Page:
Justice for WA’s mentally impaired is long overdue: Greens

Greens spokesperson for Mental Health and Disability Hon Alison Xamon MLC has called on the Attorney General to act on his promises to reform the heinous Criminal  Law (Mentally Impaired Accused) Act as a matter of urgency, and to ensure that these reforms apply equally to people already being held under the Act.

“Ever since this Government was elected the Attorney General has been saying that the reform of this draconian legislation is a priority, yet 2 years have passed and we still have not seen a bill,” Ms Xamon said during a speech in Parliament last night.

“Of course we want any revised bill to be the best it can be however in the meantime people with cognitive impairments and/or mental illness continue to be placed on custody orders and as a result be subject to indefinite detention without having been sentenced or even found guilty. 

She said “it is an indictment on the Western Australian government that it continues to drag its feet on reforming a law that so blatantly violates the rights of some of the most vulnerable members of our community. It also raises serious questions as to what will be happening with those people who are already on custody orders.

“Even the United Nations has weighed in by ruling the CLMIA Act to be in contravention of the Convention on the Rights of Persons with Disabilities.

Legal representatives are having to contend with the vexed position of knowing that if their client is ruled mentally impaired they may be detained indefinitely without conviction or, if they are found fit to plead, while they will have a finite sentence, inappropriately they will have to serve it in a prison.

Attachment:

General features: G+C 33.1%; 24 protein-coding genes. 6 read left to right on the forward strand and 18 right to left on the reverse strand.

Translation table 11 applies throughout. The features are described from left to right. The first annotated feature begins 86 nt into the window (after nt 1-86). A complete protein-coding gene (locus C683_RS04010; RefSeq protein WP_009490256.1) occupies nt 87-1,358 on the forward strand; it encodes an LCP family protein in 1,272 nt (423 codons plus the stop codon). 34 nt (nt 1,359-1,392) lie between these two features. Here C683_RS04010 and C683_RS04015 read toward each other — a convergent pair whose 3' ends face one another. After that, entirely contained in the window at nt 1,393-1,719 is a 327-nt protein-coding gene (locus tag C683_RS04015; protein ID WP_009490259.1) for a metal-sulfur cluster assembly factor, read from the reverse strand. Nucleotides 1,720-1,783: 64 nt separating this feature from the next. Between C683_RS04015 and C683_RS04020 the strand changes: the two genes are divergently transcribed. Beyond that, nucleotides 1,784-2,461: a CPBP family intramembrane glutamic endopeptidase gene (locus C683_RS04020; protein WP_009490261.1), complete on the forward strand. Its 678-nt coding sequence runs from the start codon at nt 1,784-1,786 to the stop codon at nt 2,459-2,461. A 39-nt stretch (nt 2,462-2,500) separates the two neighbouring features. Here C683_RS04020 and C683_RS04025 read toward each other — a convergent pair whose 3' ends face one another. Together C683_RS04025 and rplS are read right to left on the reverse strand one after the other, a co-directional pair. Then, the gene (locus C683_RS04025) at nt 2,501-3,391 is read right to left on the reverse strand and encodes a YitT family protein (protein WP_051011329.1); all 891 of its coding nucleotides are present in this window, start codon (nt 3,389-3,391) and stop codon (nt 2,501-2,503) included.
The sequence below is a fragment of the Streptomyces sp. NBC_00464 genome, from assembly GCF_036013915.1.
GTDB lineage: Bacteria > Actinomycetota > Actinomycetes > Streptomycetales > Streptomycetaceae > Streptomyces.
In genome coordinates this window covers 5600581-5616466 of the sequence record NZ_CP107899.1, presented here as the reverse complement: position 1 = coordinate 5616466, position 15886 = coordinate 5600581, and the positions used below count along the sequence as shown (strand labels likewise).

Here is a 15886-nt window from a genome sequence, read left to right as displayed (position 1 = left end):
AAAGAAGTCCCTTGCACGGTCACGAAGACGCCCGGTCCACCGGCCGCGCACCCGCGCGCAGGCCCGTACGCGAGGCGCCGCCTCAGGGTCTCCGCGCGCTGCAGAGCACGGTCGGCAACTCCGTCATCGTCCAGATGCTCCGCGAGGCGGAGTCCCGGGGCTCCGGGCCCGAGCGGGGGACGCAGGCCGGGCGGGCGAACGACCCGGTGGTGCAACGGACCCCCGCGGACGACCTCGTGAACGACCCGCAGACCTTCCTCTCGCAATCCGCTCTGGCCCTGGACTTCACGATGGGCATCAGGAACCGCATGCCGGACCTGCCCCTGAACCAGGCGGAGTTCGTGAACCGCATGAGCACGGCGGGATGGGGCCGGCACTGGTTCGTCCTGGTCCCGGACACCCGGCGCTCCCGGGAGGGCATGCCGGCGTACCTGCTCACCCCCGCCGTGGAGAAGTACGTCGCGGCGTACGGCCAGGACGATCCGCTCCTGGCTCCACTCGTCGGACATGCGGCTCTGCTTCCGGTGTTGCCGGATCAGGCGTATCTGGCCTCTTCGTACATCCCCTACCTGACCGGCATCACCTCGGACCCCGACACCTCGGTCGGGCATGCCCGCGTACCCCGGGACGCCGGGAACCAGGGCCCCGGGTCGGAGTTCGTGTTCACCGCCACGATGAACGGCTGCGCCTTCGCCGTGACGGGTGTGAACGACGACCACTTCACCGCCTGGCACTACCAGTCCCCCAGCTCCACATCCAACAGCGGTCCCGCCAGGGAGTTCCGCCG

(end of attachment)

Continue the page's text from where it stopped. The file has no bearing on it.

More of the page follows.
“This state of affairs is even more appalling because being placed on a custody order doesn’t necessarily equate to being placed in a therapeutic environment such as a Graylands or the Disability Justice Centre.  

“Right now in WA, people on custody orders are subject to indefinite detention in prisons which only serves to further exacerbate their conditions,” she said. 

“Not only are people with mental impairments vulnerable to abuse in prison, they are also vulnerable to committing further crimes for things like assault because they are in a highly stressful, non-therapeutic environment with diminished cognitive resources to cope with these challenges.

“We have waited long enough, the Attorney General must introduce reforms to CLMIA as a matter of urgency, and ensure that these reforms apply retrospectively to people already on custody orders. 

“Rights are rights and they should apply equally to all -  no matter when the custody order was issued.”